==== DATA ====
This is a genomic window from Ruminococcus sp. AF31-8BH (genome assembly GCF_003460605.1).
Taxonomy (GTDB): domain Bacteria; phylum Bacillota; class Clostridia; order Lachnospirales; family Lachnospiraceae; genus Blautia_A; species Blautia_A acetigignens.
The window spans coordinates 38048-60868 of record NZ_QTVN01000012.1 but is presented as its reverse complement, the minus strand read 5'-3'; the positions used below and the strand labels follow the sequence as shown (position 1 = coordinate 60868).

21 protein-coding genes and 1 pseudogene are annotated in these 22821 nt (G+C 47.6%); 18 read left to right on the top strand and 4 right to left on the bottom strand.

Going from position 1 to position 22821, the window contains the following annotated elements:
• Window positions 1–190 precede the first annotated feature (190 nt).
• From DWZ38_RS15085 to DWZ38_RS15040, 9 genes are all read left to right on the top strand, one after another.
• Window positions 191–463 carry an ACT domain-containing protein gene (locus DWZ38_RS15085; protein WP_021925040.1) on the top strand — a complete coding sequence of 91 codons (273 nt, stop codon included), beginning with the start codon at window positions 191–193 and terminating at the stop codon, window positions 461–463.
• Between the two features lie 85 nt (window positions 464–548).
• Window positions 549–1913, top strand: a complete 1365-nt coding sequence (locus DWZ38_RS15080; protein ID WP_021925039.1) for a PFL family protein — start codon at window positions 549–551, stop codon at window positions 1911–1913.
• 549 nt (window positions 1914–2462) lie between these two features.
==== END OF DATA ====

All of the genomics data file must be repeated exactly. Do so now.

This is a genomic window from Ruminococcus sp. AF31-8BH (genome assembly GCF_003460605.1).
Taxonomy (GTDB): domain Bacteria; phylum Bacillota; class Clostridia; order Lachnospirales; family Lachnospiraceae; genus Blautia_A; species Blautia_A acetigignens.
The window spans coordinates 38048-60868 of record NZ_QTVN01000012.1 but is presented as its reverse complement, the minus strand read 5'-3'; the positions used below and the strand labels follow the sequence as shown (position 1 = coordinate 60868).

21 protein-coding genes and 1 pseudogene are annotated in these 22821 nt (G+C 47.6%); 18 read left to right on the top strand and 4 right to left on the bottom strand.

Going from position 1 to position 22821, the window contains the following annotated elements:
• Window positions 1–190 precede the first annotated feature (190 nt).
• From DWZ38_RS15085 to DWZ38_RS15040, 9 genes are all read left to right on the top strand, one after another.
• Window positions 191–463 carry an ACT domain-containing protein gene (locus DWZ38_RS15085; protein WP_021925040.1) on the top strand — a complete coding sequence of 91 codons (273 nt, stop codon included), beginning with the start codon at window positions 191–193 and terminating at the stop codon, window positions 461–463.
• Between the two features lie 85 nt (window positions 464–548).
• Window positions 549–1913, top strand: a complete 1365-nt coding sequence (locus DWZ38_RS15080; protein ID WP_021925039.1) for a PFL family protein — start codon at window positions 549–551, stop codon at window positions 1911–1913.
• 549 nt (window positions 1914–2462) lie between these two features.